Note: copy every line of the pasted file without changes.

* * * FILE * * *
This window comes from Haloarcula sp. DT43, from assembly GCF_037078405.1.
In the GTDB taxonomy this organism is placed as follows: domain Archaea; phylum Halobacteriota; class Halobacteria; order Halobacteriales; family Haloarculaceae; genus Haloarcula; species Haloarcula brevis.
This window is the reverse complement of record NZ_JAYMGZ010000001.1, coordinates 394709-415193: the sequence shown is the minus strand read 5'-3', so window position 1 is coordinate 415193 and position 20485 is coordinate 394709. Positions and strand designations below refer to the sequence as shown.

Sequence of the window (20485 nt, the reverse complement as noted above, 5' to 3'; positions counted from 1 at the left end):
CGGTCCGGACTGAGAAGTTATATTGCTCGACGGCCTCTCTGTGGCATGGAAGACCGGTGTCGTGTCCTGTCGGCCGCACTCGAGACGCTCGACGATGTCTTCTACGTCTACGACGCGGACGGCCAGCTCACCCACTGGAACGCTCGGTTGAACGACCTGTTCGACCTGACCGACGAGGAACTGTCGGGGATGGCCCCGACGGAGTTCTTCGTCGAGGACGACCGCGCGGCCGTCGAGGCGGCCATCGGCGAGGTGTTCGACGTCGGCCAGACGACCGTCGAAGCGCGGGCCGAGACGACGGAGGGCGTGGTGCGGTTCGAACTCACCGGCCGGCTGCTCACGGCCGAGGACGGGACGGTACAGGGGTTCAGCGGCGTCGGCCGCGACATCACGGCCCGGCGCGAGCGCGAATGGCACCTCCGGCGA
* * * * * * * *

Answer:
This window comes from Haloarcula sp. DT43, from assembly GCF_037078405.1.
In the GTDB taxonomy this organism is placed as follows: domain Archaea; phylum Halobacteriota; class Halobacteria; order Halobacteriales; family Haloarculaceae; genus Haloarcula; species Haloarcula brevis.
This window is the reverse complement of record NZ_JAYMGZ010000001.1, coordinates 394709-415193: the sequence shown is the minus strand read 5'-3', so window position 1 is coordinate 415193 and position 20485 is coordinate 394709. Positions and strand designations below refer to the sequence as shown.

Sequence of the window (20485 nt, the reverse complement as noted above, 5' to 3'; positions counted from 1 at the left end):
CGGTCCGGACTGAGAAGTTATATTGCTCGACGGCCTCTCTGTGGCATGGAAGACCGGTGTCGTGTCCTGTCGGCCGCACTCGAGACGCTCGACGATGTCTTCTACGTCTACGACGCGGACGGCCAGCTCACCCACTGGAACGCTCGGTTGAACGACCTGTTCGACCTGACCGACGAGGAACTGTCGGGGATGGCCCCGACGGAGTTCTTCGTCGAGGACGACCGCGCGGCCGTCGAGGCGGCCATCGGCGAGGTGTTCGACGTCGGCCAGACGACCGTCGAAGCGCGGGCCGAGACGACGGAGGGCGTGGTGCGGTTCGAACTCACCGGCCGGCTGCTCACGGCCGAGGACGGGACGGTACAGGGGTTCAGCGGCGTCGGCCGCGACATCACGGCCCGGCGCGAGCGCGAATGGCACCTCCGGCGA